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dc.contributor.authorLi, J.-L. F.
dc.contributor.authorWaliser, D. E.
dc.contributor.authorChen, W.-T.
dc.contributor.authorGuan, B.
dc.contributor.authorKubar, T.
dc.contributor.authorStephens, G.
dc.contributor.authorMa, H.-Y.
dc.contributor.authorDeng, Min
dc.contributor.authorDonner, L.
dc.contributor.authorSeman, C.
dc.contributor.authorHorowitz, L.
dc.date2012-08-21
dc.date.accessioned2018-06-10T20:52:20Z
dc.date.available2018-06-10T20:52:20Z
dc.description©2012. American Geophysical Union. All Rights Reserved.
dc.description.abstractWe perform an observationally based evaluation of the cloud ice water content (CIWC) and path (CIWP) of present-day GCMs, notably 20th century CMIP5 simulations, and compare these results to CMIP3 and two recent reanalyses. We use three different CloudSat + CALIPSO ice water products and two methods to remove the contribution from the convective core ice mass and/or precipitating cloud hydrometeors with variable sizes and falling speeds so that a robust observational estimate can be obtained for model evaluations. The results show that for annual mean CIWP, there are factors of 2-10 in the differences between observations and models for a majority of the GCMs and for a number of regions. However, there are a number of CMIP5 models, including CNRM-CM5, MRI, CCSM4 and CanESM2, as well as the UCLA CGCM, that perform well compared to our past evaluations. Systematic biases in CIWC vertical structure occur below the mid-troposphere where the models overestimate CIWC, with this bias arising mostly from the extratropics. The tropics are marked by model differences in the level of maximum CIWC (~250-550 hPa). Based on a number of metrics, the ensemble behavior of CMIP5 has improved considerably relative to CMIP3, although neither the CMIP5 ensemble mean nor any individual model performs particularly well, and there are still a number of models that exhibit very large biases despite the availability of relevant observations. The implications of these results on model representations of the Earth radiation balance are discussed, along with caveats and uncertainties associated with the observational estimates, model and observation representations of the precipitating and cloudy ice components, relevant physical processes and parameterizations.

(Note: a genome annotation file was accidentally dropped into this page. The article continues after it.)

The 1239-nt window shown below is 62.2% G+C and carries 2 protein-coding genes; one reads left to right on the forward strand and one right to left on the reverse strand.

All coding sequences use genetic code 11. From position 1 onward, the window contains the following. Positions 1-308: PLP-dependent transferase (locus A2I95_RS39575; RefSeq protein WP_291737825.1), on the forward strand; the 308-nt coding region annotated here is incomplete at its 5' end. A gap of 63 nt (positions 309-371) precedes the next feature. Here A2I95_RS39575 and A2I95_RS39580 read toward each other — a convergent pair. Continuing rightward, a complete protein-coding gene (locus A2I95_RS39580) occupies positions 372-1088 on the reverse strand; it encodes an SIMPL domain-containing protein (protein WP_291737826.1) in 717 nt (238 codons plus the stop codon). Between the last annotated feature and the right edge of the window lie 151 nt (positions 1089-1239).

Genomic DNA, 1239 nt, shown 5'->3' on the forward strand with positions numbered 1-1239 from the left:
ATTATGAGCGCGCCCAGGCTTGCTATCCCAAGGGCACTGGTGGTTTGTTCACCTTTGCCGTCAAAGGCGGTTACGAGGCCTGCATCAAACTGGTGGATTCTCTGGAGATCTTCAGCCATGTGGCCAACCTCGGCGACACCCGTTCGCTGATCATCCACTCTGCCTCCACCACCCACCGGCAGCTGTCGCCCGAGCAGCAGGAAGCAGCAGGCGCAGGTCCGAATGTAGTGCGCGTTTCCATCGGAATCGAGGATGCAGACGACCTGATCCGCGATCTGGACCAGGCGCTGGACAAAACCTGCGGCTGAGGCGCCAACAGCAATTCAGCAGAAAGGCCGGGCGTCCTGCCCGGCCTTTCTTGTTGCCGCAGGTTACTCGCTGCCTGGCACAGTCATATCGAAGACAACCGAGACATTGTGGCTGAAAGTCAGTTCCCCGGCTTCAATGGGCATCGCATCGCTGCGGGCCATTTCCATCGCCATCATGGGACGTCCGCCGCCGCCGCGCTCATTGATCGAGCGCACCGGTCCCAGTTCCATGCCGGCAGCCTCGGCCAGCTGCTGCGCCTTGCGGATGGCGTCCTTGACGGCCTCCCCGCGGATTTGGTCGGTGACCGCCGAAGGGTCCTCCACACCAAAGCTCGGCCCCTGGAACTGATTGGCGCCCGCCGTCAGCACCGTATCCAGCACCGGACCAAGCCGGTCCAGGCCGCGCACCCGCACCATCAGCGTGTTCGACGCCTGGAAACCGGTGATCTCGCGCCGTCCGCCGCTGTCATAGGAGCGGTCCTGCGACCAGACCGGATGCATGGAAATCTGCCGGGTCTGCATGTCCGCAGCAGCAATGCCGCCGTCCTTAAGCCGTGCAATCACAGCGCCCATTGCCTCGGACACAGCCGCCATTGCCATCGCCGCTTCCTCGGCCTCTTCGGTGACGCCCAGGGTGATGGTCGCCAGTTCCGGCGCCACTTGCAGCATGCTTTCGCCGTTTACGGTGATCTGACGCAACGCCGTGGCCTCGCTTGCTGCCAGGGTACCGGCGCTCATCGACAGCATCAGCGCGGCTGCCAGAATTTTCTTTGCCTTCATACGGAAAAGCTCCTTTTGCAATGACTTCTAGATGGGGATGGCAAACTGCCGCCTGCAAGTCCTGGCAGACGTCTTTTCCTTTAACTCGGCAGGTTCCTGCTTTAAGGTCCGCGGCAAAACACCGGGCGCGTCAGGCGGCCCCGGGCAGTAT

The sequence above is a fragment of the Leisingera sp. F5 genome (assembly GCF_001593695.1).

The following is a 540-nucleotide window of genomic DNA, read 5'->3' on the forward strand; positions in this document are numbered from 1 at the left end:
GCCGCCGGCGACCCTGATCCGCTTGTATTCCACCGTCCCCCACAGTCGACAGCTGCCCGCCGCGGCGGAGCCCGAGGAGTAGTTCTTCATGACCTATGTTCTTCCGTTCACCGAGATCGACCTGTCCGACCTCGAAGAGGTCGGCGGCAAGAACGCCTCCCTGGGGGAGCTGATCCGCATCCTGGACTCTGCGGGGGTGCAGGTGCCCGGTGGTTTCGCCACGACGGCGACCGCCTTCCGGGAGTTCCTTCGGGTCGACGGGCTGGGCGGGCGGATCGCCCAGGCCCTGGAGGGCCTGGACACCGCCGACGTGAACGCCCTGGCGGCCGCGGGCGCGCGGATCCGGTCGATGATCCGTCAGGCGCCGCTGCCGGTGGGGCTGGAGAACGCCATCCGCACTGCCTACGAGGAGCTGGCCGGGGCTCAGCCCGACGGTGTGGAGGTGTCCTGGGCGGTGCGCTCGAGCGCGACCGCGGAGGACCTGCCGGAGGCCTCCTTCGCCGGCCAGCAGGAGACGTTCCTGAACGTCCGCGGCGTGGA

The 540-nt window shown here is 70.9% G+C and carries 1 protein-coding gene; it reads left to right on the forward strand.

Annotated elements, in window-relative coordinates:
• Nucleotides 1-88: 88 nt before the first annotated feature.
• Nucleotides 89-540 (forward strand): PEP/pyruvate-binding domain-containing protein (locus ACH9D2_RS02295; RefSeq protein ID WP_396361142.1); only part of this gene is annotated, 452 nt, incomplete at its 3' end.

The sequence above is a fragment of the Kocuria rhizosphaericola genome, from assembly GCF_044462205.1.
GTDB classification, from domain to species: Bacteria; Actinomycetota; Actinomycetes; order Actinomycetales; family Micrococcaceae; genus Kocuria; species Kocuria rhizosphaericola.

dc.identifierhttp://repository.uwyo.edu/atmospheric_facpub/52
dc.identifierhttp://repository.uwyo.edu/cgi/viewcontent.cgi?article=1051&context=atmospheric_facpub
dc.identifier.doi10.1029/2012JD017640
dc.identifier.urihttps://hdl.handle.net/20.500.11919/648
dc.languageEnglish
dc.publisherUniversity of Wyoming. Libraries
dc.sourceAtmospheric Science Faculty Publications
dc.subject20th century
dc.subjectAnnual mean
dc.subjectCALIPSO
dc.subjectCloudSat
dc.subjectEarth radiation
dc.subjectEnsemble behavior
dc.subjectExtratropics
dc.subjectIce mass
dc.subjectIce water
dc.subjectIce water content
dc.subjectIndividual models
dc.subjectModel and observation
dc.subjectModel evaluation
dc.subjectModel representation
dc.subjectParameterizations
dc.subjectPhysical process
dc.subjectPrecipitating clouds
dc.subjectSatellite data
dc.subjectSystematic bias
dc.subjectVertical structures
dc.subjectClouds
dc.subjectUncertainty analysis
dc.subjectIce
dc.subjectCALIPSO
dc.subjectCloudSat
dc.subjecthydrometeorology
dc.subjectnumerical model
dc.subjectobservational method
dc.subjectprecipitation (climatology)
dc.subjectsatellite data
dc.subjecttroposphere
dc.subjectuncertainty analysis
dc.subjectEngineering
dc.titleObservationally Based Evaluation of Cloud Ice Water in CMIP3 and CMIP5 GCMs and Contemporary Reanalyses using Contemporary Satellite Data, An
dc.typeArticle
dcterms.title.journalJournal of Geophysical Research: Atmospheres


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